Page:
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Аст І.

Woman's Tongue. Think you, a little din can daunt mine ears? Have I not in my time heard lions roar ? Have I not heard the sea, puff’d up with winds, Rage like an angry boar, chafed with sweat ? Have I not heard great ordnance in the field, And heaven's artillery thunder in the skies? Have I not in a pitched battle heard Loud 'larums, neighing steeds, and trumpets' clang? And do you

tell me of a woman's tongue ; That gives not half so great a blow to the ear, As will a chestnut in a farmer's fire ?

Act II.

Petruchio's uncouth mode of wooing.
I will attend her here
And woo her with some spirit when she comes.
Say, that she rail ; Why, then I'll tell her plain,
She sings as sweetly as a nightingale :
Say, that she frown; I'll say, she looks as clear
As morning roses newly wash'd with dew :
Say, she be mute, and will not speak a word,
Then I'll commend her volubility,
And say, she uttereth piercing eloquence :
If she do bid me pack, I'll give her thanks,
As though she bid me stay by her a week;
If she deny to wed, I'll crave the day
When I shall ask the bans, and when be married.
Petruchio's Mock Flattery of Katharina.

I find you passing gentle. 'T was told me you were rough, and coy, and sullen,

liar ;

And now I find

report a very For thou art pleasant, gamesome, passing courteous ; But slow in speech, yet sweet as spring-time flowers. Thou canst not frown, thou canst not look askance, Nor bite the lip, as angry wenches will ; Nor hast thou pleasure to be cross in talk ; But thou with mildness entertain'st thy wooers, With gentle conference, soft and affable. Why does the world report that Kate doth limp? O slanderous world! Kate, like the hazel-twig, Is straight and slender ; and as brown in hue As hazel-nuts, and sweeter than the kernels.

Act IV.

The Mind alone Valuable.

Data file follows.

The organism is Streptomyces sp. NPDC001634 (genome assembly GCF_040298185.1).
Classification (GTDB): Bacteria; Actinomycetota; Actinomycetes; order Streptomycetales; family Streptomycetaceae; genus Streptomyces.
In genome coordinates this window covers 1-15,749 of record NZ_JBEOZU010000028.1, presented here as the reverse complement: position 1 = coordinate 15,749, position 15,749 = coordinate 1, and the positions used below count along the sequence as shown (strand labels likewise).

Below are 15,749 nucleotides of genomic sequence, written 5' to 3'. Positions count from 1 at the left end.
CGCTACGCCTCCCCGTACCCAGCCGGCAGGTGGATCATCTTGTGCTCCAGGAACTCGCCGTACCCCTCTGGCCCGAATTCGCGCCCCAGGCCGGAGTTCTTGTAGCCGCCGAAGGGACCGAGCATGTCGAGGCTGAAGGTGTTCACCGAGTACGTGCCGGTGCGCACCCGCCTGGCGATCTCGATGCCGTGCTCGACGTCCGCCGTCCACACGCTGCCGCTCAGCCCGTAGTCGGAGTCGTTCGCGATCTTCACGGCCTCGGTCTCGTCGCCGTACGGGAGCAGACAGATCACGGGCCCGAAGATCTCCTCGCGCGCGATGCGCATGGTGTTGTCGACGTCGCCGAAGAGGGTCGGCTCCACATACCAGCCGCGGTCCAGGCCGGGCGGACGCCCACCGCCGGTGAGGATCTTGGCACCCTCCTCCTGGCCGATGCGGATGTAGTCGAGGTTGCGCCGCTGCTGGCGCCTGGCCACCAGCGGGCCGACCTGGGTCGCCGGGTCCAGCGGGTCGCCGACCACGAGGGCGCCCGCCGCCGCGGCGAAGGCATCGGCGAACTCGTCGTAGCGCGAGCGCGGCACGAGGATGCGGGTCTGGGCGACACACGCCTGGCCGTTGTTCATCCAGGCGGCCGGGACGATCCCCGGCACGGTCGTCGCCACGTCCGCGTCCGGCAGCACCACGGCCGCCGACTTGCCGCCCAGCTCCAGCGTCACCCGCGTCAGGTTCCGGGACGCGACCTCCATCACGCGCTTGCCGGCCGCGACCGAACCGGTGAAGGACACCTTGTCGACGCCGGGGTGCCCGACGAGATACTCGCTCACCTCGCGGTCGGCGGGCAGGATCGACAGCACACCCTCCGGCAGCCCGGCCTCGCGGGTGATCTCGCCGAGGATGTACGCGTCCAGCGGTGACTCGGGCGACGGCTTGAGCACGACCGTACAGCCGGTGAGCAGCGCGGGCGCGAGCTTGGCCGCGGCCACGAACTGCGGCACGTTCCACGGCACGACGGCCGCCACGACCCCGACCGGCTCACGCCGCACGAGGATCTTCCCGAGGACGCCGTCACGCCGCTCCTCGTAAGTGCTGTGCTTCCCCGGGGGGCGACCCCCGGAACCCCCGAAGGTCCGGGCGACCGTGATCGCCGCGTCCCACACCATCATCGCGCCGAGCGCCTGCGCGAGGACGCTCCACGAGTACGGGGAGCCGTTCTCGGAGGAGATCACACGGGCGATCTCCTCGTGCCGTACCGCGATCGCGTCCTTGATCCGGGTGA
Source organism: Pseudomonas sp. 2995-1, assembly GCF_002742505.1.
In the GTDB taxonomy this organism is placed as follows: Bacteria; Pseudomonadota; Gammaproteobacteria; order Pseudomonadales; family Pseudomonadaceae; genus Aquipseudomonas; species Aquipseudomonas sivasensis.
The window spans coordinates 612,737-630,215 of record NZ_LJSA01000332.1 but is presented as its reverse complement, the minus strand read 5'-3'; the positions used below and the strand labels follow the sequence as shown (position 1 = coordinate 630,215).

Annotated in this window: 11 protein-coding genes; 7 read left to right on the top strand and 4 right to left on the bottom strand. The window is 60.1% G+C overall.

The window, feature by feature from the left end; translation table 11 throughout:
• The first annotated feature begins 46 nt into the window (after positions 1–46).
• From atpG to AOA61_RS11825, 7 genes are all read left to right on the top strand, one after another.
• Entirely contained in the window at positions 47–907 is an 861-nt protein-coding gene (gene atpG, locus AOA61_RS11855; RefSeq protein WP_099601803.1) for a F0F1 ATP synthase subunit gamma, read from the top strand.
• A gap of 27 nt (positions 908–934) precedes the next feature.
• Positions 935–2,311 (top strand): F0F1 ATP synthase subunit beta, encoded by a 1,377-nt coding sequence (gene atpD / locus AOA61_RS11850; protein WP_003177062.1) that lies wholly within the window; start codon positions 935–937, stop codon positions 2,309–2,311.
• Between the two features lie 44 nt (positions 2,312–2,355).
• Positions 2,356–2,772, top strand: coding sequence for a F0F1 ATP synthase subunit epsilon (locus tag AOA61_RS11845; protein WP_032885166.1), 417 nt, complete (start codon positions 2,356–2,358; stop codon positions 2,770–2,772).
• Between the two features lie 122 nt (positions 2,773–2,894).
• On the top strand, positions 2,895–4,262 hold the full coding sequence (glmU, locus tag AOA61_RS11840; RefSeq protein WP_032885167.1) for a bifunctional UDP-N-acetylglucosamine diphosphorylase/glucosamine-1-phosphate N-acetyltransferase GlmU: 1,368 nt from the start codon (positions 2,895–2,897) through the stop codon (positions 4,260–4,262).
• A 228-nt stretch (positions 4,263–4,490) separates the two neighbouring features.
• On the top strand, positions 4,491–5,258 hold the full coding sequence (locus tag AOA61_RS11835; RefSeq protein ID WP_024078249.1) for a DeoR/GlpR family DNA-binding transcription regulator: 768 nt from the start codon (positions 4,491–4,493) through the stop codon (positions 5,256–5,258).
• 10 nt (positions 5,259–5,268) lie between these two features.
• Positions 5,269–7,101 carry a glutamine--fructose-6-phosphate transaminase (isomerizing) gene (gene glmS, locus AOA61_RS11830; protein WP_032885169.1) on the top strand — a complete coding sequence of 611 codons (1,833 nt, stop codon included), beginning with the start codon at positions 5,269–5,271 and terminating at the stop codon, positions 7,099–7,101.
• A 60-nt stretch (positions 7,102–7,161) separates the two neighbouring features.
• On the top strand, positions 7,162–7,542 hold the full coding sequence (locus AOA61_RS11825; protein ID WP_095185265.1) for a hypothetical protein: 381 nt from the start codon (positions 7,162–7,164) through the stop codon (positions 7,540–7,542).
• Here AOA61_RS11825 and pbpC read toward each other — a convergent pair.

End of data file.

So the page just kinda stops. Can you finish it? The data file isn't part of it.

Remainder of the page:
For 'tis the mind that makes the body rich : And as the sun breaks through the darkest clouds, So honour peereth* in the meanest habit. What! is the jay more precious than the lark, Because his feathers are more beautiful ? Or is the adder better than the eel, Because his painted skin contents the eyes ? O, no, good Kate : neither art thou the worse For this poor furniture and mean array.

Act V.

The Wife's Duty to her Husband.
Fie, fie! unknit that threatening unkind brow;
And dart not scornful glances from those eyes,
To wound thy lord, thy king, thy governor :
It blots thy beauty, as frost bites the meads:

* Appeareth.

Confounds thy fame, as whirlwinds shake fair buds ;
And in no sense is meet, or amiable.
A woman moved is like a fountain troubled,
Muddy, ill-seeming, thick, bereft of beauty;
And, while it is so, none so dry or thirsty
Will deign to sip or touch one drop of it.
Thy husband is thy lord, thy life, thy keeper,
Thy head, thy sovereign ; one that cares for thee,
And for thy maintenance ; commits his body
To painful labour, both by sea and land;
To watch the night in storms, the day in cold,
While thou liest warm at home, secure and safe;
And craves no other tribute at thy hands,
But love, fair looks, and true obedience:-
Too little payment for so great a debt.
Such duty as the subject owes the prince,
Even such a woman oweth to her husband:
And, when she's froward, peevish, sullen, sour,
And not obedient to his honest will,
What is she but a foul contending rebel,
And graceless traitor to her loving lord ?--
I am ashamed that women are so simple